BEIRUT (AFP) - Besieged since June, nearly 20,000 people in Damascus' Yarmuk Palestinian camp are so desperate for food that many eat stray animals, and some women have resorted to prostitution, according to residents reached via the Internet.
"Many here have slaughtered and eaten cats and dogs, and even a donkey," said Yarmuk resident Ali, who was a university student when Syria's revolt erupted in 2011.
"One man who killed a dog couldn't find any meat to eat on its body, because even the dogs are starving," he said.
"What was unimaginable a few months ago is normal now." Once a refugee camp, Yarmuk evolved generations ago into a bustling commercial and residential district, where both Syrians and Palestinians resided.
In 2011, it was home to some 150,000 Palestinians registered in Syria after waves of displacement forced their ancestors to seek shelter following Israel's establishment.
When war spread to areas of Damascus in the summer of 2012, thousands of people from other parts of the capital fled to Yarmuk, swelling its population further.
But Yarmuk soon became a war zone too, as Syrians taking up arms against President Bashar al-Assad's regime moved into the camp.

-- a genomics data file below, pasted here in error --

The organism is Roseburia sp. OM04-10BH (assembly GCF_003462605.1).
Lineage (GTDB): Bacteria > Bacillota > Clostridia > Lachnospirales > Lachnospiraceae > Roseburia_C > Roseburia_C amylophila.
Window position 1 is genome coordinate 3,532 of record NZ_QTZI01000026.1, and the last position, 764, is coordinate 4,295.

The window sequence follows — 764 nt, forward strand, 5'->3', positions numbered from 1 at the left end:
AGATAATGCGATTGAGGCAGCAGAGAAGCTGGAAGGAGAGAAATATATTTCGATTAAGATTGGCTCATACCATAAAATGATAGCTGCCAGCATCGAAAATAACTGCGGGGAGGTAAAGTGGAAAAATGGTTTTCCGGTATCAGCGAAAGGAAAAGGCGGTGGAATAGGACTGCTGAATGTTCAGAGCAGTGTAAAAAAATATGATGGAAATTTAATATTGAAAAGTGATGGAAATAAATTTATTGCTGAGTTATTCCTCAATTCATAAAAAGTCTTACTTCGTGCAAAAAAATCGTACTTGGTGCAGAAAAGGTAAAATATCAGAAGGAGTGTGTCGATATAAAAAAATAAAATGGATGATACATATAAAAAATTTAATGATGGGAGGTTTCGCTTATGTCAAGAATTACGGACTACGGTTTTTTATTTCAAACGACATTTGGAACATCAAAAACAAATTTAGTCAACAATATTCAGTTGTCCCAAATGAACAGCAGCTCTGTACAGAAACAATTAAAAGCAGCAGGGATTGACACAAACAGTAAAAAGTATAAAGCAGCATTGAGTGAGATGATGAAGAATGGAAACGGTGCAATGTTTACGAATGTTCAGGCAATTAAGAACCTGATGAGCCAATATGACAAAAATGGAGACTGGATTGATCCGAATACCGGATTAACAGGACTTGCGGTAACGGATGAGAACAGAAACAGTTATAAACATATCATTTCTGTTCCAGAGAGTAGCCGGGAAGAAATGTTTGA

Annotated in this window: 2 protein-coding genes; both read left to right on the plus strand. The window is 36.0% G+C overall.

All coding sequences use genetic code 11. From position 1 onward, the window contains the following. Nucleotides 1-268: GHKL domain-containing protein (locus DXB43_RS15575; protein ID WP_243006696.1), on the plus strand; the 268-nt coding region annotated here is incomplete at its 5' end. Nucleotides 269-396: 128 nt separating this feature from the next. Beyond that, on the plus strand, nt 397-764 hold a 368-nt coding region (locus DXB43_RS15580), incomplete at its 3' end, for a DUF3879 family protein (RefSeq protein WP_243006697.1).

Some Palestinians joined the rebels, others backed pro-regime groups, mainly the Popular Front for the Liberation of Palestine-General Command (PFLP-GC).
In June, the army imposed a total blockade on Yarmuk, which covers an area of just over two square kilometres (less than a square mile).
Most residents had fled by then, but, according to the United Nations, 18,000 civilians remain.
Seven months later, food and medical supplies have all but run out, with prices skyrocketing to up to US$100 (S$127) for a kilogram of rice, residents say.
"The situation is so desperate that women are selling their bodies to men who stocked up food before the siege was imposed, for just a cup of rice or bulgur," said Ali.
"Imagine the feeling of a father unable to feed his children, as they wail from hunger," he added.
Seventy-eight people, including 25 women and three children, have died as a result of the shortages, according to the Syrian Observatory for Human Rights.
Of these, 61 died in the past three months, according to the Observatory, which relies on a network of activists and doctors inside the country for its reports.